I’ve figured out a workaround. Download this handy tool and then do this:

runasdate settings

If anyone knows assembler and wants to try dissecting repl.exe to remove the date check I’ll happily link/host to their modified repl.exe.

I’ve seen a few comments on other sites about the saftey of getting this tool from a non-Microsoft source and this is the best I can provide to prove I have not altered the MSI file. If you check the hashes against the two download links below you’ll see they match files uploaded well before this blog post.

MSI File
MD5: d63ceaa4131f8dc64800d33ac3b242c7
SHA1: 1a117510e42d284199743c53722dd51690a93d59

You can try the workaround I’ve mentioned above on the official download as well:


Update 2016-04-20

Good news everyone! Microsoft has brought back the stand-alone tool thanks to everyone who provided them feedback demanding it.


The new, non-expiring download, can be found here:

Powershell script to monitor mount points in Windows and e-mail an alert

Simple script inspired by this blog post.

This script will read a servers.txt file located in the same directory as the script, check each server listed (one per line, use the servers FQDN) for mount points, see how much free space is available, compare it to a minimum amount you set and then e-mail an alert if below the minimum amount.

Should work on Windows Server 2008 and newer. Might work on Server 2003 but I haven’t tested it.


Error 1603 while upgrading vCenter 5.5 to 6.0u1

Upgrading vCenter recently from vCenter 5.5 to 60.u1 and the upgrade would consistently fail displaying two error messages.

First it would display “An error occurred while invoking external command: ‘Database instance not defined for mssql provider'”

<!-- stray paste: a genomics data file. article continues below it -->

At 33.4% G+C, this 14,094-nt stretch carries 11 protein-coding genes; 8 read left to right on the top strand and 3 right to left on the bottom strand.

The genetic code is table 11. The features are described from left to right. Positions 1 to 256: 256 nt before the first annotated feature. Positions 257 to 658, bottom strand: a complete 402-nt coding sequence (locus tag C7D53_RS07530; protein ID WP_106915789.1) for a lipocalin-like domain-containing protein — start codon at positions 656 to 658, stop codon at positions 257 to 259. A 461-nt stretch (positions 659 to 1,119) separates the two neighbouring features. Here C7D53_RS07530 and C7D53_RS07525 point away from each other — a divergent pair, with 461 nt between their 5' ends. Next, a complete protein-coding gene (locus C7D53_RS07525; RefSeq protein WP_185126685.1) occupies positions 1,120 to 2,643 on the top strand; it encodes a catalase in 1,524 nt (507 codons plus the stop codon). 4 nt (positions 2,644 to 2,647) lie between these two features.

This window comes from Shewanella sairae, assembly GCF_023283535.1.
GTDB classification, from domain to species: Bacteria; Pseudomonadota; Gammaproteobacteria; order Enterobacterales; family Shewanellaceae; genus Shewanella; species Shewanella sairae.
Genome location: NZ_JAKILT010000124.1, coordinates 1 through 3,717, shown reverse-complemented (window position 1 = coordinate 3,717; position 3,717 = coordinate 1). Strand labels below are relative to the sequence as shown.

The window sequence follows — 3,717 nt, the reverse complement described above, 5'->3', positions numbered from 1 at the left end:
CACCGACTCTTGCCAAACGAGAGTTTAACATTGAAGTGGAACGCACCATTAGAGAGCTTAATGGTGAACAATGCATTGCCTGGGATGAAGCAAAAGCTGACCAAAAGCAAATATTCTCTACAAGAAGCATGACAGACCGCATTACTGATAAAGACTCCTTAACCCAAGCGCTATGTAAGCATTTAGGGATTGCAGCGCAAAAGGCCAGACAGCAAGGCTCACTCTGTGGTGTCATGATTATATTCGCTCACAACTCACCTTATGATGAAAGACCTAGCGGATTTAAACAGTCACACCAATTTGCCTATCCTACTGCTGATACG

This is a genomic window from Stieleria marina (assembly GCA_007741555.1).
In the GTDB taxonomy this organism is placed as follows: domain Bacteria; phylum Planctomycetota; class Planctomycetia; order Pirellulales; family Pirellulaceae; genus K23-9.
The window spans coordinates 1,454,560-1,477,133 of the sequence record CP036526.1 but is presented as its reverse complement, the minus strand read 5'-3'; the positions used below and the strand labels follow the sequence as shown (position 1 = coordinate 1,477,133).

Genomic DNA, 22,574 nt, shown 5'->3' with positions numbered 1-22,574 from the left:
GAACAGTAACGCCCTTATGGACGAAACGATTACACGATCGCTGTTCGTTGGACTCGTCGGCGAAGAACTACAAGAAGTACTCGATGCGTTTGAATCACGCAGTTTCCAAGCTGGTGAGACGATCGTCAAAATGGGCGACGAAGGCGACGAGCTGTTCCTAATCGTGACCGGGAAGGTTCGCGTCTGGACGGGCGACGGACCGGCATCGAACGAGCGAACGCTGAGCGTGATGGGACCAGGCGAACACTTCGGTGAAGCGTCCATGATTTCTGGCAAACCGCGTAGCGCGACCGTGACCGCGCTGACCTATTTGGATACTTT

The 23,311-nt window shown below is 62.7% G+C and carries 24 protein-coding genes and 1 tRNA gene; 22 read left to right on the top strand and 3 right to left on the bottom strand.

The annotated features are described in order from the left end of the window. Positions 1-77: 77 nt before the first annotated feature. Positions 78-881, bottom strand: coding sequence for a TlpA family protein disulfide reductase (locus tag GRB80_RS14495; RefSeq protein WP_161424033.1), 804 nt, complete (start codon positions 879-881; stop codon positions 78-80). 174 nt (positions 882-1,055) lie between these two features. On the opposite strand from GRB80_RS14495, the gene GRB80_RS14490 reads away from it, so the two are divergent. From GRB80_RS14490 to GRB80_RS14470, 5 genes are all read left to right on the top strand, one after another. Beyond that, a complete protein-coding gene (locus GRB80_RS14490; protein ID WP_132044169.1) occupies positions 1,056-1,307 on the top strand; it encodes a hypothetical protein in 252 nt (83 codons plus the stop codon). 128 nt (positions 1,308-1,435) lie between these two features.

Then the installation would appear to proceed until it got to installing the VCSServiceManager. Then I would get Error 1603 saying that it couldn’t talk to the database server.

We run our vCenter Server database off a separate MSSQL 2012 Standard server.

I found plenty of resources on VMware’s site for this error:

None of these solved the issue for us.

Some how I ended up on this article: Installing or Upgrading to vCenter Server 6.0 fails with the error: Unable to get port number for mssql provider (2125492)

That isn’t the error we were getting but the solution ended up fixing the problem for us.

We had been using most of those special characters in the password for the vCenter user accessing our MSSQL Server.

I changed the password to something that didn’t have those special characters on the MSSQL server and then did the following to update the password in vCenter:

  1. Change the MSSQL users password
  2. Updating the database user password stored in vCenter Server (2000493)
  3. Updated the password in the ODBC connector
  4. Restarted the VMware vCenter Server service

The upgrade was successful after that.

Note: My upgrades were getting far enough to completely remove the existing installation of vCenter 5.5 but not far enough to alter the database. I had to revert my vCenter VM to my pre-upgrade Snapshot so vCenter 5.5 was back up and running before I could change the password.